HORSE RACING—DELTA TRACE ($7.40), ridden by Keith K. Allen, won the $212,500 Illinois Derby at Sportsman's Park. The 3-year-old colt's 1:51[4/5] for the 1‚⅛ miles edged Wind Flyer by half a length.
INDOOR SOCCER—MISL: Baltimore took a 1-0 lead in the Eastern Division playoff finals by beating Cleveland 5-4. Earlier in the week the Blast had belted New York 14-5 to win their semifinal series 3-1. St. Louis earned the right to face Wichita in the Western Division finals by edging Kansas City 6-5 in the decisive fifth game.
SOCCER—NASL: Minnesota forward Alan Willey, the league's top career goal scorer among active players, chalked up his 115th and 116th goals as the Strikers beat Chicago 3-2. Vancouver shut out San Diego 2-0; Toronto whipped Tulsa 2-0; and New York tamed Tampa Bay 1-0. The Blizzard and the Strikers stand atop the Eastern and Western divisions, respectively.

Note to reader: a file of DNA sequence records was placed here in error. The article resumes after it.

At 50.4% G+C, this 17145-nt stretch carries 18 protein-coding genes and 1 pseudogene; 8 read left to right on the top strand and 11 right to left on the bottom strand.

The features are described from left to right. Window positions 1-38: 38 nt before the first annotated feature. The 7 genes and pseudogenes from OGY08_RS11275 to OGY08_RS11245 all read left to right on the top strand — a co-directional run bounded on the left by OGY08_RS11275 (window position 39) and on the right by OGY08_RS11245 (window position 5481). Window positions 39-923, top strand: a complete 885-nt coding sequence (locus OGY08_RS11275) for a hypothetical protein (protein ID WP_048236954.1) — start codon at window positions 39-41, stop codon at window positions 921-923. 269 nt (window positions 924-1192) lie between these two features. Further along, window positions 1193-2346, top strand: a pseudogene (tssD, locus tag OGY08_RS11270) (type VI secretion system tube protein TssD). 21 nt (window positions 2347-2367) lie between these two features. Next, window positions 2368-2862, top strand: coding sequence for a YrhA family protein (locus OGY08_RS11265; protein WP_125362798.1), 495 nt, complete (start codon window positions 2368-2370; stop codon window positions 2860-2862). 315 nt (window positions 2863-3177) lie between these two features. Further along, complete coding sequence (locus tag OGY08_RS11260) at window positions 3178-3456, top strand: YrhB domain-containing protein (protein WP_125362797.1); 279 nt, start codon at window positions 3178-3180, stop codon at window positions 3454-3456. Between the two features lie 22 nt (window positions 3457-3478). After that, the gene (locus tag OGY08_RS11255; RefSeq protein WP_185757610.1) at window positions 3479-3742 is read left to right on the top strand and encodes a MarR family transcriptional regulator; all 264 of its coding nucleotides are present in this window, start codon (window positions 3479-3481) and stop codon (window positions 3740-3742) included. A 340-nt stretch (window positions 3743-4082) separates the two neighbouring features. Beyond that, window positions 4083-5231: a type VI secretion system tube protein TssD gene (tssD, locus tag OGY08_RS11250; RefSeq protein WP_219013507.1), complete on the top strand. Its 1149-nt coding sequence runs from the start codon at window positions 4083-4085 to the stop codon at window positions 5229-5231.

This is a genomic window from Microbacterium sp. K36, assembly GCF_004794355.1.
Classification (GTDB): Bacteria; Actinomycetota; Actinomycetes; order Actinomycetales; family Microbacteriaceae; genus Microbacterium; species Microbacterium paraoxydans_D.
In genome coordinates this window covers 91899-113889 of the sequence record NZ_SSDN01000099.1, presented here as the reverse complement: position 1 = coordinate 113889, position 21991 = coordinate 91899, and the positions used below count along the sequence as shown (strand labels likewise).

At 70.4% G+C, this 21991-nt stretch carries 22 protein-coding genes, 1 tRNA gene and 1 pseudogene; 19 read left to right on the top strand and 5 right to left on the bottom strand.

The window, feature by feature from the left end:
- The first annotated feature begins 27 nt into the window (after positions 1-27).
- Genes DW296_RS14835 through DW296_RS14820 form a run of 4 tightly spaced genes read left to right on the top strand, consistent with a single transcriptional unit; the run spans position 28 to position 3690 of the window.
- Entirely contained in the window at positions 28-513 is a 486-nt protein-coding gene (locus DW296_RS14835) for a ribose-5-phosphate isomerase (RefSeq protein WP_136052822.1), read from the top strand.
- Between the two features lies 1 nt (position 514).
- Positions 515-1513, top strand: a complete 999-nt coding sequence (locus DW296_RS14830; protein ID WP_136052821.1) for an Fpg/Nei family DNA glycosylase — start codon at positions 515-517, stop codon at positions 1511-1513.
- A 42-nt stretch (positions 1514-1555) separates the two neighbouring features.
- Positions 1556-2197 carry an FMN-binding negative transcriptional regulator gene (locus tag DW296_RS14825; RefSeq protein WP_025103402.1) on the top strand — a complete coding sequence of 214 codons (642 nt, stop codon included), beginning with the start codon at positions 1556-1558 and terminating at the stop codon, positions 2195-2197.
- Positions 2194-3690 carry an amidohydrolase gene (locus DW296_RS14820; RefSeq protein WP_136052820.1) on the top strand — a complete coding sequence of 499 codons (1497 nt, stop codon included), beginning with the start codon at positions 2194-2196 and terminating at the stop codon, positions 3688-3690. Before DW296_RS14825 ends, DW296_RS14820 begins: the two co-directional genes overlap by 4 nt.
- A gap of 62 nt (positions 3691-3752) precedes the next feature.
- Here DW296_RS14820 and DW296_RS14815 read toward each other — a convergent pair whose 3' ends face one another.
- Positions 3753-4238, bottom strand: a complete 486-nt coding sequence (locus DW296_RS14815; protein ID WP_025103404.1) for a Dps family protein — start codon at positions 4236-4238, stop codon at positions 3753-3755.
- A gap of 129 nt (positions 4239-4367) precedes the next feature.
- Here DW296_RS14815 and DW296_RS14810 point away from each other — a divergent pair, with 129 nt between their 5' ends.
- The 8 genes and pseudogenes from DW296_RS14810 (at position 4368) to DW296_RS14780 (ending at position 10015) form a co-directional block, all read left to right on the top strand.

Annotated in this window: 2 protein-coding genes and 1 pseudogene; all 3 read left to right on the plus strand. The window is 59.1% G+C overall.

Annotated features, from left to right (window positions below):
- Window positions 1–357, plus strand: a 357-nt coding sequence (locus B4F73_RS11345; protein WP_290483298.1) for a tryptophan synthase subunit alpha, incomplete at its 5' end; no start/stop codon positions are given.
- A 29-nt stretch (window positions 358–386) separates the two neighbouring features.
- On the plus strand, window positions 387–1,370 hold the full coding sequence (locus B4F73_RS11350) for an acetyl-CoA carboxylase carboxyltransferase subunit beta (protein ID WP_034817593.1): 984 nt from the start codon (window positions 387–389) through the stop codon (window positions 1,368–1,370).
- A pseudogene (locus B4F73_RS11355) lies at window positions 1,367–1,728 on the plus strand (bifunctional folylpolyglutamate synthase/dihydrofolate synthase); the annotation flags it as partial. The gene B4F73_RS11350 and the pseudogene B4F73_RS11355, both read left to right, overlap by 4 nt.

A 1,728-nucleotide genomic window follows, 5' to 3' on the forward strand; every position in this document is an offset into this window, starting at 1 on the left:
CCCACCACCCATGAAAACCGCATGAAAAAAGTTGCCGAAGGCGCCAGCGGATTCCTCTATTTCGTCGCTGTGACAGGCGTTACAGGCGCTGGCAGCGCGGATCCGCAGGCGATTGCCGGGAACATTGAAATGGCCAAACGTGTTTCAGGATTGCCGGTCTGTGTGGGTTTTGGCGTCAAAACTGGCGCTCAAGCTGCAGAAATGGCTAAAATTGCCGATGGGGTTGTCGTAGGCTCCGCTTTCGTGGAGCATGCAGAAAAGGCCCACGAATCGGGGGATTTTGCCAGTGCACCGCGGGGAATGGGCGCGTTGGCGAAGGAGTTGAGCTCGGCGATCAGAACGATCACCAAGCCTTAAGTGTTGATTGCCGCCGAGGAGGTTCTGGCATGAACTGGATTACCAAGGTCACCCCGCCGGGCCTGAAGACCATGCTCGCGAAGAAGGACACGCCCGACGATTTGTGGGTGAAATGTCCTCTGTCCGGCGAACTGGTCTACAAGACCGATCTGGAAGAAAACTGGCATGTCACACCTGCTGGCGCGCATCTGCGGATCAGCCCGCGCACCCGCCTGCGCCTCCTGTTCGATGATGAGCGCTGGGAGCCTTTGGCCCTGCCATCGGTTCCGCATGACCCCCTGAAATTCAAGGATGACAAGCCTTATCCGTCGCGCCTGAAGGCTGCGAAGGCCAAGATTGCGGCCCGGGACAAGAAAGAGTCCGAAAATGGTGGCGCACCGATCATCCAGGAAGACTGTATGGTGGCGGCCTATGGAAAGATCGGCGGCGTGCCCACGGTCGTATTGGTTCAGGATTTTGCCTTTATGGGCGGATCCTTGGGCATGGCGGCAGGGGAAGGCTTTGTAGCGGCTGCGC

SQUASH—JAHANGIR KHAN defeated defending champ Mark Talbott 12-15, 15-9, 15-4, 15-1 to win the $40,000 North American Open in New York.
TENNIS—JOHN McENROE beat Ivan Lendl 6-4, 6-2 to win the $500,000 Tournament of Champions in New York.
TRACK & FIELD—CHANDRA CHEESEBOROUGH set a U.S. women's record of 50.52 for the 400-meter dash in Los Angeles. She surpassed Rosalyn Bryant's 1976 mark by. 10 of a second.
WRESTLING—The ADIRONDACK THREE-STYLE WRESTLING ASSOCIATION defeated the Minnesota Wrestling Club 69-66 to win the national open Greco-Roman team title in Albany, N.Y.
MILEPOSTS—GRANTED: To White Sox owners EDDIE EINHORN and JERRY REINSDORF, a USFL franchise in Chicago to replace the financially plagued Blitz after the current season.
HIRED: As coach of the San Antonio Spurs, COTTON FITZSIMMONS, 52, who has a 13-season NBA record of 512-549. He had led the Kansas City Kings for the last six years.
SIGNED: As basketball coach at DePaul, JOEY MEYER, 35, replacing his father, RAY MEYER, 70, who retired this season after 42 years on the Blue Demons' bench.
SOLD: By Washington attorney BERL BERNHARD, 54, to SHERWOOD (WOODY) WEISER, 53, a Miami hotel developer, the USFL's WASHINGTON FEDERALS. Weiser paid an estimated $6 million for the franchise.